How often should you water your yucca plant? Since they are native to dry soil and drought-resistant, you don’t have to water them every day. This is the key part of why yuccas are easy to take care of – they don’t need daily splashes. Instead, allow half of the soil to be dry before you water them again.

Overwatering is one of the main reasons a yucca plant dies. If you notice brown ends on the leaves and they are drooping as well as the foul smell from its roots – then you are overwatering your yucca plant.

Soil and Pots

Soil condition is very important when growing a yucca plant. If you didn’t buy your yucca plant is ready-made pot, the right soil for this plant should have a 3:1 sand and peat ratio. Make sure water drains easily where you potted the yucca since they don’t thrive in moist and watery soil.

Yucca Maintenance

For indoor yucca plants, they need some dusting off like sprinkling them with water to remove the dust or you can wipe them gently. For outdoor plants, keep them healthy-looking by removing old and dry leaves.

As slow-growing plants, they don’t frequent fertilizer. A well-balanced nitrogen fertilizer to boost your yucca plant’s health and growth.

Yucca Plant Benefits

Though a favorite houseplant and landscape ornamental plants, yucca plants have served various benefits for centuries, even before the discovery of the New World. Yucca plants have been used by Native Americans as food, shampoo, and weaving baskets from their fruits and flowers, roots, and leaves respectively.

Today, yucca plants are not just praised for their beauty and what they can do to a certain space or garden. Here are some benefits of having a yucca plant.

  • Yucca plant are great air purifiers
  • Yucca plants like those shrubs with sharp leaves can be planted below windows for security purposes.
  • Yucca roots can be processed for its medicinal properties like sugar control, stress reliever, and joint pain remedies.
  • Red and yellow yucca attract hummingbirds, giving more life to your garden.

Caring for your Yucca

With its beauty and low-maintenance, it doesn’t come as a surprise that Yucca plants have gained popularity. Whether you pick a shrub or tree-like variety, Yucca plants are great additions either for indoor or for your garden.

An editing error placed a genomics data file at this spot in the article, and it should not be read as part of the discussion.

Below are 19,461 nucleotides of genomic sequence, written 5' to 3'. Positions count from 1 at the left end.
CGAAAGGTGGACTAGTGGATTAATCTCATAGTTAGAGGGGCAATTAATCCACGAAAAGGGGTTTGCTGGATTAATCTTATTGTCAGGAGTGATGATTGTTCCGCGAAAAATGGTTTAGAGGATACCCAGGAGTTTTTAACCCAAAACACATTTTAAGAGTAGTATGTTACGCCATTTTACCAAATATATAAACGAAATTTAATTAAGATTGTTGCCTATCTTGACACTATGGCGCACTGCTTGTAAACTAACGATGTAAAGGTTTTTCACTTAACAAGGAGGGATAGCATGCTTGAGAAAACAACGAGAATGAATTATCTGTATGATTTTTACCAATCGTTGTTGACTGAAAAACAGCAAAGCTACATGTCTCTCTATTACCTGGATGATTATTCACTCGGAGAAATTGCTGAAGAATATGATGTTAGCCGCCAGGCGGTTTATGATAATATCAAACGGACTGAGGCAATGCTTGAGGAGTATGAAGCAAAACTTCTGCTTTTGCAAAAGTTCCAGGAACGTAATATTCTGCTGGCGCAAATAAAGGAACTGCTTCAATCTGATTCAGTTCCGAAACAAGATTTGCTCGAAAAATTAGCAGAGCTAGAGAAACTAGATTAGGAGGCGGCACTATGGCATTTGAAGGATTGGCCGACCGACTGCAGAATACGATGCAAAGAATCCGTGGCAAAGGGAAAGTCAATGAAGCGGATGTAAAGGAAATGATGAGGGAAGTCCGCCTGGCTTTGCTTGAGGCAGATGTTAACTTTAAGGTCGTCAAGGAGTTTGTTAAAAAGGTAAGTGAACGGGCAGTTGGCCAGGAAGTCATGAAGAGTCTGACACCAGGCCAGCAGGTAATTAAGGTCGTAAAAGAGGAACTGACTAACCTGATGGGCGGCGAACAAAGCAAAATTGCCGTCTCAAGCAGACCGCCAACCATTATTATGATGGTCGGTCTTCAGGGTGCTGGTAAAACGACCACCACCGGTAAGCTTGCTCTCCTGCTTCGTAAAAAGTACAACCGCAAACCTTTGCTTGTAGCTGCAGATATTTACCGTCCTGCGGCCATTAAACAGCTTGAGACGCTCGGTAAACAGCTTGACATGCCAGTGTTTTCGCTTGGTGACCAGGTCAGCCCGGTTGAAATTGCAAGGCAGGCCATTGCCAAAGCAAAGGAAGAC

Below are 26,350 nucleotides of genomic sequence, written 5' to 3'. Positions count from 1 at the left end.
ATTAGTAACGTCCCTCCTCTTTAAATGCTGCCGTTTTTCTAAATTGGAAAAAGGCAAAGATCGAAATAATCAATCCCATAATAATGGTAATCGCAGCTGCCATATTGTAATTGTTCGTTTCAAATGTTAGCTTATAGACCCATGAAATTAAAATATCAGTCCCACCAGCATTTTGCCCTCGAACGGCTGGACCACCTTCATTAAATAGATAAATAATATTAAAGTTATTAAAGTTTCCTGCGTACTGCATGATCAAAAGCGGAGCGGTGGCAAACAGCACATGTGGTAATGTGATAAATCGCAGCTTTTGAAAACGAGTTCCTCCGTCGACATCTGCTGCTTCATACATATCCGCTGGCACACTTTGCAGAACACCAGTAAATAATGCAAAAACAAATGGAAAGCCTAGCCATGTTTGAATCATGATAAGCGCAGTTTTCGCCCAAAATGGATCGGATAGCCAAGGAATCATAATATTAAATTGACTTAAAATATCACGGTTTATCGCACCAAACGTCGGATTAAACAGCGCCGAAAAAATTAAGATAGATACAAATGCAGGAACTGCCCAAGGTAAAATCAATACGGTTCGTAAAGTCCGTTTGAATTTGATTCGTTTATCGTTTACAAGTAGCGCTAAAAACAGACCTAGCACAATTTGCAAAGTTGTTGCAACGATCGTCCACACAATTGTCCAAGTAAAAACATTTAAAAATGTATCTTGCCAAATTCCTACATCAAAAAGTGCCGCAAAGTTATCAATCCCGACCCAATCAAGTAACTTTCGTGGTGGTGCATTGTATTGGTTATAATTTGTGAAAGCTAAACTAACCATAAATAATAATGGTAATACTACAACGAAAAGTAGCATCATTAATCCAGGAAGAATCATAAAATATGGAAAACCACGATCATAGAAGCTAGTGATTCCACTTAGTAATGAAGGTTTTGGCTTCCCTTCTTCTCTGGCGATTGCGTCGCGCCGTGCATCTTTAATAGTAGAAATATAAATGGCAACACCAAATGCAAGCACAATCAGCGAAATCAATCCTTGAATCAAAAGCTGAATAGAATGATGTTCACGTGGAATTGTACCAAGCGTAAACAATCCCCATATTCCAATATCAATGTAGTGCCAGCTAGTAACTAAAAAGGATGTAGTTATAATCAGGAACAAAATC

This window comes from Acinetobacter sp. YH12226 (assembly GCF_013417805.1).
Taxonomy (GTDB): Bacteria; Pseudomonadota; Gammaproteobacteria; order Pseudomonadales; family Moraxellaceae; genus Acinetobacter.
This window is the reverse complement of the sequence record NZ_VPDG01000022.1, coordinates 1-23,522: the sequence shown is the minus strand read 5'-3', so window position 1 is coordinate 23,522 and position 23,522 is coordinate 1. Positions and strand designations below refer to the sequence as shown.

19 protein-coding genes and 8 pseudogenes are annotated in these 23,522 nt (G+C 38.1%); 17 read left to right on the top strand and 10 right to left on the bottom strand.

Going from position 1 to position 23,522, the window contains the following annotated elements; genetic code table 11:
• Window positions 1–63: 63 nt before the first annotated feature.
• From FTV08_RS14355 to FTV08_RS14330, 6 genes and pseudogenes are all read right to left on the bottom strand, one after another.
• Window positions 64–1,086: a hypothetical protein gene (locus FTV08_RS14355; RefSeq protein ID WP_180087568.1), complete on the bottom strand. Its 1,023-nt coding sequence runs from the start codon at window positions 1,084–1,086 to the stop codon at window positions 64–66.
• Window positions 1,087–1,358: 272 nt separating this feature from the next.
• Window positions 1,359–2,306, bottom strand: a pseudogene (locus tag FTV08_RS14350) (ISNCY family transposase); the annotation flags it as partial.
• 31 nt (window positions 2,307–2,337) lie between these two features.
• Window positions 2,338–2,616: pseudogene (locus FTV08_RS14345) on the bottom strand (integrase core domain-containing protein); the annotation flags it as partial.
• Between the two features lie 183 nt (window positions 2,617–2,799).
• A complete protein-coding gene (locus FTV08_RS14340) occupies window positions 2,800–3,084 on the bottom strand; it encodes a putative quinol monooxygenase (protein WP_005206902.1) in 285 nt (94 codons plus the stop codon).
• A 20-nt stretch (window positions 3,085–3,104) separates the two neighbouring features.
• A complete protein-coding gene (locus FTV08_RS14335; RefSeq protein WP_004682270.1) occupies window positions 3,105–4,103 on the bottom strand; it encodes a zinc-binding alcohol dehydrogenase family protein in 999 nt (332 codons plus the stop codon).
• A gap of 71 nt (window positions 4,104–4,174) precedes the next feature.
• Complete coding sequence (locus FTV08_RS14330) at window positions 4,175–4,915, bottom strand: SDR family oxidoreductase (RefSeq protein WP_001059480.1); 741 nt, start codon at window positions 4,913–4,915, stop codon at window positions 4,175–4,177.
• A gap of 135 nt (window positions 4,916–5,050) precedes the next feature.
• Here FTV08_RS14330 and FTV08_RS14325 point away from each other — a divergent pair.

There are plenty of types of yucca and it is wise to pick the right one that suits your taste and purpose. Do you want it indoors only? Then you must pick the spineless kind, while those with bigger outdoor space who want to give their gardens a new look can consider having Spanish Bayonets. Needless to say, yucca plants are versatile in terms of adding personality from a minimalist apartment to a grand garden.

From a simple penchant for yellow flowers as a child to becoming a full-time gardener, nature advocate, and garden designer, I am extremely happy to finally have a platform for me to successfully spread knowledge and expertise in the garden. After highschool graduation, I took many courses related to garden design to feed myself with more knowledge and expertise other than what I learned from my mom growing up. Soon as I finished courses, I gained more experience through internships and most especially, garden shows! I also tried to join as many garden design competitions locally. For any garden design inquiries, ping me!

Yucca Golden Sword

Yucca Golden Sword, commonly known as Needle Palm, is a bushy evergreen shrub with stunning, almost erect sword like leaves of a dark green/ blue colour with a bold centre colour of golden yellow which contrasts perfectly, these usually will droop slightly at the ends which create a dramatic, bushy effect.

When the Yucca Golden Sword flowers in the months of July and August, it produces these tall, almost erect spikes of bell shaped creamy white flowers, which add height to this delicate looking shrub.

This easy to grow but beautiful shrub creates some lovely height to a flower bed or border, often planted in sub-tropical, mediterranean garden scenes, making a perfect accent plant for your garden.

Yucca Golden Sword Care

The Yucca Golden Sword is an easy to grow shrub that thrives in a sunny location of the garden with well drained soils, when flowering, sometimes may require a sheltered position. Requiring minimal pruning makes the Yucca Golden Sword a must for low maintenance gardens, we would recommend pruning once a year but only a light prune, removing any dead or dying foliage which will encourage a more healthy and vigorous growth.